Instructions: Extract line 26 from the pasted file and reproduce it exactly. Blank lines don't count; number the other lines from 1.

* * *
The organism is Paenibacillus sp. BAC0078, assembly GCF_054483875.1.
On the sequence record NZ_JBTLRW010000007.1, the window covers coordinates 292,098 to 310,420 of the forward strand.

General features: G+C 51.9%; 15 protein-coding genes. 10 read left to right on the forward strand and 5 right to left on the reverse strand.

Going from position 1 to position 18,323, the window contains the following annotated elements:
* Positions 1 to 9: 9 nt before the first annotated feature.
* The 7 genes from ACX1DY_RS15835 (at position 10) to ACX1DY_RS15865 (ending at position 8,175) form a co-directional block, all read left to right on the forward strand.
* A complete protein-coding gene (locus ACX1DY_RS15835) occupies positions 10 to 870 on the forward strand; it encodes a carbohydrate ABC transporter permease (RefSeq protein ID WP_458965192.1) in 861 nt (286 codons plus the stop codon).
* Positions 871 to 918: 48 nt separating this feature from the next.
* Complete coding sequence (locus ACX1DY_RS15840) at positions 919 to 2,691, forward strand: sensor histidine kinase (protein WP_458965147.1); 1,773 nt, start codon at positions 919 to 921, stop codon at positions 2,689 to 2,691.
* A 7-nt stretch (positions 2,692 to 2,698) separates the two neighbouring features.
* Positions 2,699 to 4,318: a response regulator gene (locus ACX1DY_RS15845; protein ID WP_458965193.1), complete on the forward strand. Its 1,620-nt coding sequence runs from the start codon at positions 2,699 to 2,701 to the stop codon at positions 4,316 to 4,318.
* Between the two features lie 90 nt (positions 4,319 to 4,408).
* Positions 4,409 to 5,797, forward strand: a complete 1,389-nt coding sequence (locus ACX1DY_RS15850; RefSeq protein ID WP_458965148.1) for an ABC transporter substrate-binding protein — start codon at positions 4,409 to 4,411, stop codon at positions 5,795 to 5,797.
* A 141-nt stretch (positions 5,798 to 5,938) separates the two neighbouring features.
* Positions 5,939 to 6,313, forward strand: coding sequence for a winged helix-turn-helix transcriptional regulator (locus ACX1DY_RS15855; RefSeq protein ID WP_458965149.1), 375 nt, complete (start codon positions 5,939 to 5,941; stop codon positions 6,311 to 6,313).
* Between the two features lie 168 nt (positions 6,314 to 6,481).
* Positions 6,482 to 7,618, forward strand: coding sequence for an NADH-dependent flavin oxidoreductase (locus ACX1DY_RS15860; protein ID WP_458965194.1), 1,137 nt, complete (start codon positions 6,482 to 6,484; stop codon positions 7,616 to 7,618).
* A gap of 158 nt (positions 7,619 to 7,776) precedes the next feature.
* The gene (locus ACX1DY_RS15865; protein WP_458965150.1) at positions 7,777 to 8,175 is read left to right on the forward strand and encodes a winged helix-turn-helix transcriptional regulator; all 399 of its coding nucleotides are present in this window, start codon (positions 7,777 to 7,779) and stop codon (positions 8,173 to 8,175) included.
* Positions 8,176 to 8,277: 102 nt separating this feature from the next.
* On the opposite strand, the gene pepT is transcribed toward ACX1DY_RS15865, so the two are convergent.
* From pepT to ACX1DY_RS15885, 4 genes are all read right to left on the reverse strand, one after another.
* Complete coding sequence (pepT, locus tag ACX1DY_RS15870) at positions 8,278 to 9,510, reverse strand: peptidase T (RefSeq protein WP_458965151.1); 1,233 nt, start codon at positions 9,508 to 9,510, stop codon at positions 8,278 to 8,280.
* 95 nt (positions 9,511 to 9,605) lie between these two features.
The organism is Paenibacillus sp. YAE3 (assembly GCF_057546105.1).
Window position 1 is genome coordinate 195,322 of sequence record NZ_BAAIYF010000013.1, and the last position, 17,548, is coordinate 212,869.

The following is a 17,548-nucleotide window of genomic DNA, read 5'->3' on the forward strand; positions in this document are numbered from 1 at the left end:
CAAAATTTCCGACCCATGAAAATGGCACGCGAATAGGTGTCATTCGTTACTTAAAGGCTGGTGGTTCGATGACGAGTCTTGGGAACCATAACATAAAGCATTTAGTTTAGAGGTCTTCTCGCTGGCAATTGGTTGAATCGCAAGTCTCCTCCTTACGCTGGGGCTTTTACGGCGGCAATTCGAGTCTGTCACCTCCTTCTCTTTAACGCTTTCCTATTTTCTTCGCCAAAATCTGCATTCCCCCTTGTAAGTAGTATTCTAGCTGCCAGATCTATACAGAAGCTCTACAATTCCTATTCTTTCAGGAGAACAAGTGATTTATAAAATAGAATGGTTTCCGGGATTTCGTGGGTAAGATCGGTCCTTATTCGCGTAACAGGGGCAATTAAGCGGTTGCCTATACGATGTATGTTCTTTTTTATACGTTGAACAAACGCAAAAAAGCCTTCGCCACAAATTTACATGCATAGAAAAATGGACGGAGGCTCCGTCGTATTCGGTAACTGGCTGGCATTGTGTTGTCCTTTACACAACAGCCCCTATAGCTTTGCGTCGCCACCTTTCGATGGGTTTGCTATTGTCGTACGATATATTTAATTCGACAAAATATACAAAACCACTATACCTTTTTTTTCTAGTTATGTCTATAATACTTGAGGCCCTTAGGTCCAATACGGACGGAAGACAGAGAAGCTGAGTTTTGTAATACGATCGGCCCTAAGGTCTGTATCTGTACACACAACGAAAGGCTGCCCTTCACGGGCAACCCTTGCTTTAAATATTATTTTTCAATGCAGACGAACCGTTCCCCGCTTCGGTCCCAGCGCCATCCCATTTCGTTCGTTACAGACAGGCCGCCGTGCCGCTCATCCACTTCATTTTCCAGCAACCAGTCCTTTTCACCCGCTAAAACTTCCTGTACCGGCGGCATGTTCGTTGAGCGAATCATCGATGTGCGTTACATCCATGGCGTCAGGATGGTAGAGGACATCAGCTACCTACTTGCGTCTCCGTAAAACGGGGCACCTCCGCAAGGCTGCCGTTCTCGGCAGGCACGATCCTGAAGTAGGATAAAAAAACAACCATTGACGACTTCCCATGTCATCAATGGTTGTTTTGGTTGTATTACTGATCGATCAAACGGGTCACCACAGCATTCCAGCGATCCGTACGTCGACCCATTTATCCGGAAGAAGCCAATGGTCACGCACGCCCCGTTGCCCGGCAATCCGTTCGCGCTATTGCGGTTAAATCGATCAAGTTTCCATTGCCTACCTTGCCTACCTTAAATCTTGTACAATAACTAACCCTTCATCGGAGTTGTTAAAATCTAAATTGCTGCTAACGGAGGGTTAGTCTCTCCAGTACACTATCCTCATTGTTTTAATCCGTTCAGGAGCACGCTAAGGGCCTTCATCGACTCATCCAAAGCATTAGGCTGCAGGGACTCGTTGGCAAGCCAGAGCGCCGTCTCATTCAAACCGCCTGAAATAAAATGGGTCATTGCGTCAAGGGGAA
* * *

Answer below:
Window position 1 is genome coordinate 195,322 of sequence record NZ_BAAIYF010000013.1, and the last position, 17,548, is coordinate 212,869.